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Quantum typicality: what is it and what can be done with it?

Jochen Gemmer, Osnabrück University

13.06.2014 at 10:15 

Two pure quantum states which may be very different according to various definitions may nevertheless exhibit very similar expectation values of certain observables, reduced density matrices for subsystems etc. The fact that this phenomenon is not only possible but in a sense very likely to occur is today known as "quantum typicality". Thus, the concept of quantum typicality has become the starting point of explanations of thermodynamical relaxation in closed quantum systems.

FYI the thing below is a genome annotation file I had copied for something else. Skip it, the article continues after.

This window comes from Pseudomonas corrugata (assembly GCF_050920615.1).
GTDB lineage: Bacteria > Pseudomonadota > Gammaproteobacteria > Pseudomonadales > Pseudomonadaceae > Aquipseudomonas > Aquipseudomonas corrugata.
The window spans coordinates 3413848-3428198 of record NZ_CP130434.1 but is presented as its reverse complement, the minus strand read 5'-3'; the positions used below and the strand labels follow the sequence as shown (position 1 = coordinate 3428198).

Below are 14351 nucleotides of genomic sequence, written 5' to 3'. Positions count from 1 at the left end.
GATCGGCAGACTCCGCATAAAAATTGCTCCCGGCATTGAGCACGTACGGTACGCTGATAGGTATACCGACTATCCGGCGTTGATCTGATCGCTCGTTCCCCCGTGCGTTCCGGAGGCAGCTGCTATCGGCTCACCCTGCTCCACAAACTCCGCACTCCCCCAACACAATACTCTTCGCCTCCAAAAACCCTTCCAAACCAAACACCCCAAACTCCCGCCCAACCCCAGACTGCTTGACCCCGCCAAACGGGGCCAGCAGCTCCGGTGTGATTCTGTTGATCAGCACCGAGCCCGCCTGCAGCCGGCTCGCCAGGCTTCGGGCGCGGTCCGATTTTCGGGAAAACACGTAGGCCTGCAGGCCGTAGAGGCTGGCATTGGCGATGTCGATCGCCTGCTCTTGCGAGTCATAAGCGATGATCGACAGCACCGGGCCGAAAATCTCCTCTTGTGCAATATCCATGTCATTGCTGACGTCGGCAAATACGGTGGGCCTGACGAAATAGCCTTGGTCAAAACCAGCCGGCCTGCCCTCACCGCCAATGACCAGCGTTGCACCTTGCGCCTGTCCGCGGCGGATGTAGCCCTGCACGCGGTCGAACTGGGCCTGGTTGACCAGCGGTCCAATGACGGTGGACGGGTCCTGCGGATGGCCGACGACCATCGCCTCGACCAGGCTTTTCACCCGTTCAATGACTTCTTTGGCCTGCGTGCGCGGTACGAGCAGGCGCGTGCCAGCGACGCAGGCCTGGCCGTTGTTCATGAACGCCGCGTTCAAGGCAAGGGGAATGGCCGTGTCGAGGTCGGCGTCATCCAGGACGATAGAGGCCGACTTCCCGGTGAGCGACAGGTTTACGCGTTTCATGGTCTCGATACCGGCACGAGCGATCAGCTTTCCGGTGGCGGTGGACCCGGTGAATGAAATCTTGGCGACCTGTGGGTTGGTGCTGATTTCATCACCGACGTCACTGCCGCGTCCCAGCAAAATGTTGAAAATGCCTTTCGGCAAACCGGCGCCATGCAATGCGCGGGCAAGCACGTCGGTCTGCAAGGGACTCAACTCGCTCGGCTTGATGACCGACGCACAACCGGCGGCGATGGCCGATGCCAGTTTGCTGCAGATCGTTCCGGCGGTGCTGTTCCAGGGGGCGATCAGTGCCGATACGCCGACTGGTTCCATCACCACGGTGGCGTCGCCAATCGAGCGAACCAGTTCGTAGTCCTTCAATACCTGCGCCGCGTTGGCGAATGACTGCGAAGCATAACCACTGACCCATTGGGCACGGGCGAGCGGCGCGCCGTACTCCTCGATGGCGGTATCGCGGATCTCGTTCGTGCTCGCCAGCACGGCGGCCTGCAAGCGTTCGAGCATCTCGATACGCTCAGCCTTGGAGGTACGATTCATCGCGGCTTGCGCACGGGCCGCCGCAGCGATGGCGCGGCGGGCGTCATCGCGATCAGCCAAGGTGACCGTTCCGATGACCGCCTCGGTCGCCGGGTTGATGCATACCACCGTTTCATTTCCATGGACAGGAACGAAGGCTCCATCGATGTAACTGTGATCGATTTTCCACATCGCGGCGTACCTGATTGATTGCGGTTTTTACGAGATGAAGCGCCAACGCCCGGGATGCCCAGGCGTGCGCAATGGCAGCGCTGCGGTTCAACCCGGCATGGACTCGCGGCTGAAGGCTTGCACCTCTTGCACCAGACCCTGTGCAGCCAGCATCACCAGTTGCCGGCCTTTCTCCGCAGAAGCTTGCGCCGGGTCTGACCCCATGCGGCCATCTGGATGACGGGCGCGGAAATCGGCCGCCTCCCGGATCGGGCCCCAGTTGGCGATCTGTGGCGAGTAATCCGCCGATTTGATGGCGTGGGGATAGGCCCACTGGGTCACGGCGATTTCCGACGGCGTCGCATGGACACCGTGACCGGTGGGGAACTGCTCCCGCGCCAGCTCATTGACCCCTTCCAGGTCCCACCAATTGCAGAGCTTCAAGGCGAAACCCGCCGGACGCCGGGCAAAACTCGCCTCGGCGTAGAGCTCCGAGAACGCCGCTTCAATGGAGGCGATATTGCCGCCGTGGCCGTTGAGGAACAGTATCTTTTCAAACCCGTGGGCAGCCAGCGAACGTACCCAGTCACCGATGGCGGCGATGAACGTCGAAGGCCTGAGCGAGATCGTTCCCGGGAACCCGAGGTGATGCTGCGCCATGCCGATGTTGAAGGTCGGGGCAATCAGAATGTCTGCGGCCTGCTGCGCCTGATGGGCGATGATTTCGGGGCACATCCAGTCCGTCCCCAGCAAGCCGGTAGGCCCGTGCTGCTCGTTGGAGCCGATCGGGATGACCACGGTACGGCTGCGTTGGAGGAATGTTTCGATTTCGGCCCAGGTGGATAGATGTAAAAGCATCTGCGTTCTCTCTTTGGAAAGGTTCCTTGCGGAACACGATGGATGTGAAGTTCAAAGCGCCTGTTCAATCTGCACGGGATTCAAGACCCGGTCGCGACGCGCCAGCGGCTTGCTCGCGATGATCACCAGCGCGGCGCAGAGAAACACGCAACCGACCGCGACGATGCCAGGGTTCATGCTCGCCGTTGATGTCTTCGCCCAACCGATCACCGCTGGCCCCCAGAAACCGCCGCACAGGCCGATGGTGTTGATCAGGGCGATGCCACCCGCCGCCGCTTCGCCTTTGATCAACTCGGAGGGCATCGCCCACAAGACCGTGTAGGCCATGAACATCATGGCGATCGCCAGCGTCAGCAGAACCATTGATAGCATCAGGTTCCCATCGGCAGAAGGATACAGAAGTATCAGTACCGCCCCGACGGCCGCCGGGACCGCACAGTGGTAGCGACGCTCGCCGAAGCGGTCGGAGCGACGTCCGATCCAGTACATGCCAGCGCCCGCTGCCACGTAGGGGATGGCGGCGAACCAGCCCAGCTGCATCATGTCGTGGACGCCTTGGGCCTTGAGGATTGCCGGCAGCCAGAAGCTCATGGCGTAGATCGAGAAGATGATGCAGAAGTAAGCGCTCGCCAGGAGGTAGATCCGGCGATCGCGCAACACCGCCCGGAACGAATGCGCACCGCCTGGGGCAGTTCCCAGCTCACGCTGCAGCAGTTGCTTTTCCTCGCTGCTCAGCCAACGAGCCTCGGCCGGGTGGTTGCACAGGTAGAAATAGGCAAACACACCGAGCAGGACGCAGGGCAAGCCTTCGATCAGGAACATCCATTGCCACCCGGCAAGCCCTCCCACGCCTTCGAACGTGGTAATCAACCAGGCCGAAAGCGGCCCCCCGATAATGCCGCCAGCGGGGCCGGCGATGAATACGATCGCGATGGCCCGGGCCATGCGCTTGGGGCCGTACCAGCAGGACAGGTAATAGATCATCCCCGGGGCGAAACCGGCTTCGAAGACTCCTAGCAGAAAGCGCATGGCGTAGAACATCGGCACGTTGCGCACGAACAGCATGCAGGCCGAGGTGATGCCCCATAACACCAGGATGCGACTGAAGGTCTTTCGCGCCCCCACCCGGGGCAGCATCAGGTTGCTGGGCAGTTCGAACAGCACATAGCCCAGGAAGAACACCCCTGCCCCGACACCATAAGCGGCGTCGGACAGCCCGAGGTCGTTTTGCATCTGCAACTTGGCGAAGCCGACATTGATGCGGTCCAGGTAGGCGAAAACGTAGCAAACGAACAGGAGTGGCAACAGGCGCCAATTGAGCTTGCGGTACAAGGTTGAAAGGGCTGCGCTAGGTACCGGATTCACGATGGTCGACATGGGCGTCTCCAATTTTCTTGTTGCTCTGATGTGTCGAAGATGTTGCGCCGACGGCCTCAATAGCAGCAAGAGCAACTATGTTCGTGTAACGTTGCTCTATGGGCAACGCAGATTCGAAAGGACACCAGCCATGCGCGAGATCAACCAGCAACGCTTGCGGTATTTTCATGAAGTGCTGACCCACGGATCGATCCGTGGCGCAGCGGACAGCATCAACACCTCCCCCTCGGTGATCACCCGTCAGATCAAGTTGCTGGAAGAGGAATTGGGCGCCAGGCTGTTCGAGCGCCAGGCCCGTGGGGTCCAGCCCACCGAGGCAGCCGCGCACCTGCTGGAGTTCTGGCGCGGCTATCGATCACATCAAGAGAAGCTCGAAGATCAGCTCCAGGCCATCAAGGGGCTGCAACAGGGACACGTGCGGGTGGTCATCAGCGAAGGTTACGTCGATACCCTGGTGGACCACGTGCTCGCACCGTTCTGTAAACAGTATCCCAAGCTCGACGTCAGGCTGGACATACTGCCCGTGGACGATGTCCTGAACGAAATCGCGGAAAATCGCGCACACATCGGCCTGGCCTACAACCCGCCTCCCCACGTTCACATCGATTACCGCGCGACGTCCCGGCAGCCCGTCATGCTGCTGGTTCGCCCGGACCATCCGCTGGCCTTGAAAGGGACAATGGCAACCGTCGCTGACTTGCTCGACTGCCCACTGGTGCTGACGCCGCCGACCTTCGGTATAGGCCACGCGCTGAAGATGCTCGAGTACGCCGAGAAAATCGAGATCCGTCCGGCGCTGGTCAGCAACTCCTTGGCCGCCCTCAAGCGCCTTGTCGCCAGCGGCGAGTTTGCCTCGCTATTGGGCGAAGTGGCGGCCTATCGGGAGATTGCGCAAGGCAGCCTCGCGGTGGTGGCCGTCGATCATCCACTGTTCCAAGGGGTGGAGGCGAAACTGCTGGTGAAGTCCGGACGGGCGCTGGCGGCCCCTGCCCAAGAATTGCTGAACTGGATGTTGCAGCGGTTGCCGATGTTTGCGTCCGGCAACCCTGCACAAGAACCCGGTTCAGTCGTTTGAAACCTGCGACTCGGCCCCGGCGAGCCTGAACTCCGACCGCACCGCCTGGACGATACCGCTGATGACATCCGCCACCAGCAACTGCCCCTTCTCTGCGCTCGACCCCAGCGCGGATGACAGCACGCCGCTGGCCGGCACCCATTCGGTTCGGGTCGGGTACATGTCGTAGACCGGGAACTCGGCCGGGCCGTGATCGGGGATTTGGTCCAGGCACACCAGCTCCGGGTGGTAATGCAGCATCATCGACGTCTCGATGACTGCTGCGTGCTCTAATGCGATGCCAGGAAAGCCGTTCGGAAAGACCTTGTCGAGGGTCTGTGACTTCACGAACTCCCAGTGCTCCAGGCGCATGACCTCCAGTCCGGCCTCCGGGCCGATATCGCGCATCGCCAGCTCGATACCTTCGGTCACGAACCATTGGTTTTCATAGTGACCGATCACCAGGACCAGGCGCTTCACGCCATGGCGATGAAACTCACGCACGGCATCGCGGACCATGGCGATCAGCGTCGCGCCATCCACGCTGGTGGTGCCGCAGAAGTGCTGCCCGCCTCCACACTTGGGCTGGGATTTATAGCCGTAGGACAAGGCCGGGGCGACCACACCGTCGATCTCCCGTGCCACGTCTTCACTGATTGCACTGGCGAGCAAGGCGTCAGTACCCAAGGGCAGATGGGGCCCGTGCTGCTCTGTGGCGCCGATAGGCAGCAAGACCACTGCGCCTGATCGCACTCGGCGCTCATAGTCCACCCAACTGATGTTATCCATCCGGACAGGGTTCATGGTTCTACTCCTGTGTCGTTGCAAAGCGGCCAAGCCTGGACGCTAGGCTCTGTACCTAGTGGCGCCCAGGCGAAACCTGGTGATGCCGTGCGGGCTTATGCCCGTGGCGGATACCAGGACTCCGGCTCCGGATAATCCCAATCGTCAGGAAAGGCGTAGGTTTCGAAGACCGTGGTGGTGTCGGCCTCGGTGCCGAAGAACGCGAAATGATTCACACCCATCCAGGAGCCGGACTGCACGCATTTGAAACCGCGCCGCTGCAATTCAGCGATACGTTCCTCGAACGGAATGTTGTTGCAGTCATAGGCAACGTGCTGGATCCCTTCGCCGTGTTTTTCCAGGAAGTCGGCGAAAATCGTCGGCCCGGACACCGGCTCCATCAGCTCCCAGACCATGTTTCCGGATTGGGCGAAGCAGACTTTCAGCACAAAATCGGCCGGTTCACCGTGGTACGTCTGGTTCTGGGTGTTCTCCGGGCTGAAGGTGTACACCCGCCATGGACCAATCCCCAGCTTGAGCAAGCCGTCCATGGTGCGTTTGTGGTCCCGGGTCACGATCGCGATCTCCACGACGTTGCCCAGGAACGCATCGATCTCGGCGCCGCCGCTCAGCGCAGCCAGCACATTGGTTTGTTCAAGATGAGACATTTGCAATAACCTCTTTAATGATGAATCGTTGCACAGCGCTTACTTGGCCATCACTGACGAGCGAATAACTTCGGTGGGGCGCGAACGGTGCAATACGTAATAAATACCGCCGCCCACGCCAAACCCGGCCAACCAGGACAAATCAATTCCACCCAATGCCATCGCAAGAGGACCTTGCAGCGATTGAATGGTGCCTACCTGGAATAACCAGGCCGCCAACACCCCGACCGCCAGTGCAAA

Maybe less known is the fact that the full dynamics of some expectation value may be very similar, even if calculated from almost random initial states. This finding goes by the name of dynamical typicality and may be used to simplify the numerical calculation of dynamics of mixed states, finite temperature correlation functions or extract information concerning the eigenstate thermalization hypothesis.


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